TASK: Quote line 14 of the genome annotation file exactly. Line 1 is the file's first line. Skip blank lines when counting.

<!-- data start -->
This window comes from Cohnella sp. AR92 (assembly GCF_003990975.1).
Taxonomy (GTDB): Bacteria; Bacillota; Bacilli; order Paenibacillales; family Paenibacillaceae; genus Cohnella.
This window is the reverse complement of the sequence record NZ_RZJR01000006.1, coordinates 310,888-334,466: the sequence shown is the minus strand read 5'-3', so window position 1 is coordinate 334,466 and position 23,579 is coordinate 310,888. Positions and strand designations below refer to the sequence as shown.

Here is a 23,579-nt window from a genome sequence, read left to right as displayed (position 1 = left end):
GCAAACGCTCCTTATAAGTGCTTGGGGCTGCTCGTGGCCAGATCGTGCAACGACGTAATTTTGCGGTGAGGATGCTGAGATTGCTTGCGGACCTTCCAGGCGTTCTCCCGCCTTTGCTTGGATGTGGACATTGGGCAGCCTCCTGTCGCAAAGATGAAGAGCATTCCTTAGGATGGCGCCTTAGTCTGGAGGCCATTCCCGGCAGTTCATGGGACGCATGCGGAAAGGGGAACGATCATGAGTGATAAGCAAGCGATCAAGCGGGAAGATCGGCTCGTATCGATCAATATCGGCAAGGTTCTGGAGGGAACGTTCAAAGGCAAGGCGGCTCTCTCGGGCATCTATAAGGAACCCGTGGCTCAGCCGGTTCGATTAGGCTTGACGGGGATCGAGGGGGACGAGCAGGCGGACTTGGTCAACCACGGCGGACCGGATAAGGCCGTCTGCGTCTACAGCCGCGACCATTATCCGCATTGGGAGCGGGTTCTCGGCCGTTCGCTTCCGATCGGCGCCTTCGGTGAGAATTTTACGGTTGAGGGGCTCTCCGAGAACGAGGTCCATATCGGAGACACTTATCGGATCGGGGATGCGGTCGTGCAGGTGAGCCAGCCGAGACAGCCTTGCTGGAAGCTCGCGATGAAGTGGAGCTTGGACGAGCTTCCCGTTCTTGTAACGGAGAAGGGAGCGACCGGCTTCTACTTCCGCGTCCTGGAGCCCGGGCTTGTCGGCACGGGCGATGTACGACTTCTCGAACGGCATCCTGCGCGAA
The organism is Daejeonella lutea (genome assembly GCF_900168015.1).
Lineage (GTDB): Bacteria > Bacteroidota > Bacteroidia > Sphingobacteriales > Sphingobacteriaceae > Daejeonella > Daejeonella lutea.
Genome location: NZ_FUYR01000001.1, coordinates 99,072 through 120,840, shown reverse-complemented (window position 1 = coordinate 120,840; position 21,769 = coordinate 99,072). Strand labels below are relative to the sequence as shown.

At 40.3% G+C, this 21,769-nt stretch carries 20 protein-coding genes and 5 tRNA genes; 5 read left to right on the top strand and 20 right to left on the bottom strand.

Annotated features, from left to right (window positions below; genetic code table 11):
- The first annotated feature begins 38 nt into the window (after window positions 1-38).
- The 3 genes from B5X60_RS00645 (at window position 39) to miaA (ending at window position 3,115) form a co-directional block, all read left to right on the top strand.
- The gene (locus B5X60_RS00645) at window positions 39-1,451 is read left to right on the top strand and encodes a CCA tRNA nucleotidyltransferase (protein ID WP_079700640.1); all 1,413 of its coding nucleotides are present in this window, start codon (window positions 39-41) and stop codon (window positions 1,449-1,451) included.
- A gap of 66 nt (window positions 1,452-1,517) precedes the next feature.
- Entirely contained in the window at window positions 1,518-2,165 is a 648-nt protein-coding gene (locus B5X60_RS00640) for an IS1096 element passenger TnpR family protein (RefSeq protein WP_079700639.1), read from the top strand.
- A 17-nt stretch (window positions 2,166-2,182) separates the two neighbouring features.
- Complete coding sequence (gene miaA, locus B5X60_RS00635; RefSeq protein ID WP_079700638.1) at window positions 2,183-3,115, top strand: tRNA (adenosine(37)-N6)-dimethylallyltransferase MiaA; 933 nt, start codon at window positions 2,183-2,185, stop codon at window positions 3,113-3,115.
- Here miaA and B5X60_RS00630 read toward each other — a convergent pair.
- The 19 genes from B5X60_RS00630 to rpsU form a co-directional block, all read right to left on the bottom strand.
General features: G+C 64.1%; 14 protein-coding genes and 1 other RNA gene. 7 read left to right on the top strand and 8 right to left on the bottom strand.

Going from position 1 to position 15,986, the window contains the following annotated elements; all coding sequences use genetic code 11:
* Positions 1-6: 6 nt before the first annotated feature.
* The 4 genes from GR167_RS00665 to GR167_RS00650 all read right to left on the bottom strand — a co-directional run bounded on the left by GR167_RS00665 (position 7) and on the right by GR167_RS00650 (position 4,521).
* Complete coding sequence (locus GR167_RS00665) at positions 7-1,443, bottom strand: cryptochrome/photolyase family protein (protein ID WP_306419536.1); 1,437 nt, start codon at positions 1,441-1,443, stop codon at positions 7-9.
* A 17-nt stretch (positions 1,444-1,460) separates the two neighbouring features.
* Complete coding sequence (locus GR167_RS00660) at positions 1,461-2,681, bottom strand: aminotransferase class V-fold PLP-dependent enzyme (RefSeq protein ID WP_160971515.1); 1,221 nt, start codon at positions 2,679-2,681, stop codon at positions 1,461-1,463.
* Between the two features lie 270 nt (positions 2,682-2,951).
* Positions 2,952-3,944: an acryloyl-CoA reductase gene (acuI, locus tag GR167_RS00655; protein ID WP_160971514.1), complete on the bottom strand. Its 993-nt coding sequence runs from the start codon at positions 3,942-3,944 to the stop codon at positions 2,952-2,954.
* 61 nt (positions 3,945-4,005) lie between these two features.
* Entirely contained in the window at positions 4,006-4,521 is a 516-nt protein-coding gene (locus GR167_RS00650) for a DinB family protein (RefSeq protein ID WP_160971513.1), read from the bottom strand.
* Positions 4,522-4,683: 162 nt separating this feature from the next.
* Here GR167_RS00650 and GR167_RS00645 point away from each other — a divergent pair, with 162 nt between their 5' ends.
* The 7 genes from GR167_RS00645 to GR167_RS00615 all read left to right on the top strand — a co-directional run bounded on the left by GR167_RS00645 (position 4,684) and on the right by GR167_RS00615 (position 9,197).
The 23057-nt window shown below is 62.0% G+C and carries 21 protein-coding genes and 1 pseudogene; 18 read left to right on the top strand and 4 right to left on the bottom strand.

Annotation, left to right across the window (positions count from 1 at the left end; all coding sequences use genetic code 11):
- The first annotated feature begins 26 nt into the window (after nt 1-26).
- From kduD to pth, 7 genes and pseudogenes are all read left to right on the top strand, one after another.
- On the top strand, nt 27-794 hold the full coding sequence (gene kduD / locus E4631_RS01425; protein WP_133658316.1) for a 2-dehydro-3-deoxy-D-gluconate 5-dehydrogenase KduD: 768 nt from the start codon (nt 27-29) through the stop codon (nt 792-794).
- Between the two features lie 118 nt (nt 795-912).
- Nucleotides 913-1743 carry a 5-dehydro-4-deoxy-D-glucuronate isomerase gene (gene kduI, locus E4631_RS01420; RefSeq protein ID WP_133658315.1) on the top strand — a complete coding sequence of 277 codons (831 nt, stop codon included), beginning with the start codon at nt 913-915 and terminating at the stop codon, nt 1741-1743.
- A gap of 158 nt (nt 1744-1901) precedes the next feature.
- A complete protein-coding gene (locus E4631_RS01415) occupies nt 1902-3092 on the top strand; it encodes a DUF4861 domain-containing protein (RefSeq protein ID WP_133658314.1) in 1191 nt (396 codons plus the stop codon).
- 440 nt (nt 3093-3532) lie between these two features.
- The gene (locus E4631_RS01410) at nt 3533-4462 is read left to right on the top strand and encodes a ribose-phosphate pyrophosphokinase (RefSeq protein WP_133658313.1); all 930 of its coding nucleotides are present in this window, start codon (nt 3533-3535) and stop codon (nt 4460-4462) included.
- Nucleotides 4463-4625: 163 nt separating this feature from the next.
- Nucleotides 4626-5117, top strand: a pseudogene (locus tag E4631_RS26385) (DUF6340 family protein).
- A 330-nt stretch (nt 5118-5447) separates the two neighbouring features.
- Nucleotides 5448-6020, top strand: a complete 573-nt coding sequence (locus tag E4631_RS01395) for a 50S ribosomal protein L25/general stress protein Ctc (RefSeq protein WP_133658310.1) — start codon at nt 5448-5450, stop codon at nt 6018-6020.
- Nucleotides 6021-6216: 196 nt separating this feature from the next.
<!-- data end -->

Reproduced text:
- A gap of 66 nt (window positions 1,452-1,517) precedes the next feature.